Legends of Venârivè — The Tears of Irúla

In northwest Trierzon, the triangle between the Gaden and Urven Rivers is an area much visited by Laranian pilgrims. Three adjacent esards on the border between Ilbra and Senedalo — Irulane, Yras and Tiridh — are home to abbeys of three different orders of the Laranian church.

Irulane abbey is the traditionally recognised birthplace of Saint Irula, a Trierzi maiden who lived about six centuries ago. The story of Irula is well-known in the region. It recounts her chaste love for a lost warrior, how her tears of mourning turned to precious stones, and the miracles of healing which she later performed in Larani's name. The story is an important instructive tale in the conversion of the Trierzi tribesmen to the Laranian faith and is oft repeated by priests today in northwest Trierzon.

The abbey complex at Irulane includes the convent of the Order of Saint Irula, an all-female clerical and lay order of the church of Larani, along with a shrine to the saint and a sickhouse in which the priestesses and lay members of the order treat the afflicted. The abbey is surrounded by pleasant gardens in which grow a multitude of medicinal flora.

The central chapel of the abbey is home to the greatest treasure of the Order of Saint Irula, a necklace of gold in which is set fifteen diamonds and five opals. These jewels are known as the Tears of Irula, and legend says that they are the very gems created when the saint wept upon learning of the death of her beloved. Whether this is true cannot be said for sure, but it is generally known that the necklace is quite ancient and has great healing powers. The necklace is only removed from the chapel one day per year, the feast day of Irula on 7th Nolus, when the re is a great celebration in the Irulane commons and the treasure is briefly displayed to the populace.

The Order of Saint Irula was formally established in TR637 when the Telkor of Stalfore gifted the esard of Irulane to a group of Laranian nuns who had for decades run a hostel for pilgrims visiting the shrine located there. Since then, the sisters of the order have established a regional reputation as women of mercy. Usually they perform their service at sickhouses attached to the order's convents, but a few of them have become healers, visiting rural villages and doing what they can to salve the afflicted.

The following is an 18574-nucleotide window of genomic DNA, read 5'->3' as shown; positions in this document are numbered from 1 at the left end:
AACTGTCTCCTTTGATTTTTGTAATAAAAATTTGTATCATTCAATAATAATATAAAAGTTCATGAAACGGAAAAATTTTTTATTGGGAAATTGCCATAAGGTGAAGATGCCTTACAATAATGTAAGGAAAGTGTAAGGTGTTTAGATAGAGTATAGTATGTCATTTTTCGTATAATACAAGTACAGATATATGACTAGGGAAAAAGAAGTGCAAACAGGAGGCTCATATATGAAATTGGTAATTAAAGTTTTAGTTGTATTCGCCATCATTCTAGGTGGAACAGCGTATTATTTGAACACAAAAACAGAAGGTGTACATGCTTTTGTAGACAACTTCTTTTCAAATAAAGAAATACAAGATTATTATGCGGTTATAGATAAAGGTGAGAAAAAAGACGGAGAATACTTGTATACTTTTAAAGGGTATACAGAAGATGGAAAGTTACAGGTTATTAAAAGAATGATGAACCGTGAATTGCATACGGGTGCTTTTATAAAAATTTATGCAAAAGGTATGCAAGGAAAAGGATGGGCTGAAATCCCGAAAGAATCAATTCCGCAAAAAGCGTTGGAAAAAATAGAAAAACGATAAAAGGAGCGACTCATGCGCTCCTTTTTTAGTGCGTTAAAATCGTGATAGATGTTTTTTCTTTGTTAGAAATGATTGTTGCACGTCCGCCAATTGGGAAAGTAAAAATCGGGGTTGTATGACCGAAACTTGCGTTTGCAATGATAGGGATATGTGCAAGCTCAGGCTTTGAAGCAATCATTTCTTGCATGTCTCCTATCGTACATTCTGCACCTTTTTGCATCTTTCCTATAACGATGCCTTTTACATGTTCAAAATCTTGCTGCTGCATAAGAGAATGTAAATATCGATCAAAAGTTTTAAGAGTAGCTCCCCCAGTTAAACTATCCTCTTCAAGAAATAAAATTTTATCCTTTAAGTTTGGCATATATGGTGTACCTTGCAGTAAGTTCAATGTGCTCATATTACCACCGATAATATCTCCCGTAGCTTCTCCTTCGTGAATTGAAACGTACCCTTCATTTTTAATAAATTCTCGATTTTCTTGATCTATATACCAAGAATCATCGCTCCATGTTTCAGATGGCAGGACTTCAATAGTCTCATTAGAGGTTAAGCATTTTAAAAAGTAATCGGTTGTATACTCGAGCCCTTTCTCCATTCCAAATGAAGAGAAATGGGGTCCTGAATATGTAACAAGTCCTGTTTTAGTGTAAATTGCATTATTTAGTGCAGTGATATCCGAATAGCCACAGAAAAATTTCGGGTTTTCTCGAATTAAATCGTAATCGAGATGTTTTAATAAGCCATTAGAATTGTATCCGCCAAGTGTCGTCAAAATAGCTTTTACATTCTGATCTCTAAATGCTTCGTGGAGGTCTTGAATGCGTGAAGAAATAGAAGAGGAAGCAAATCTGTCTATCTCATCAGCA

The turintesa and spiritual leader of the order is Barida al Farenos, the Abbess of Irulane. Other prominent convents of the order are located at Beledar, Dalfos, Engaritane, and Ilbris. The abbesses of these convents meet at Irulane in conclave once per year, beginning on 2nd Peonu when they celebrate Alamirata and then continuing until they have thoroughly discussed all of the items on their agenda.

An old keep also stands near Irulane abbey. The dozen guardsmen posted there by the Malnir of Ilbra to watch over the nuns and the esard of Irulane jocularly refer to themselves as a fighting order in service to the Order of Saint Irula, but they are careful to do so out of the earshot of Abbess Barida, a small but imposing woman with a sharp tongue. There are often several knights of Larani resident at the keep, usually warriors recently released from the sickhouse. (Some of these may be members of the Order of the Spear of Celmin.) Whoever these knights may be, the abbess is adept at convincing them to stay and maintain a vigil in the abbey chapel and watch over the Tears of Irula.

Fourth in an occasional series of myths, tavern tales and even some truths from the realms of northwest Lýthia. Previous entries in the series include:
· The Târensten and the Weirding Wood
· The Long Night in Bélda
· The Centaurs of Lánkor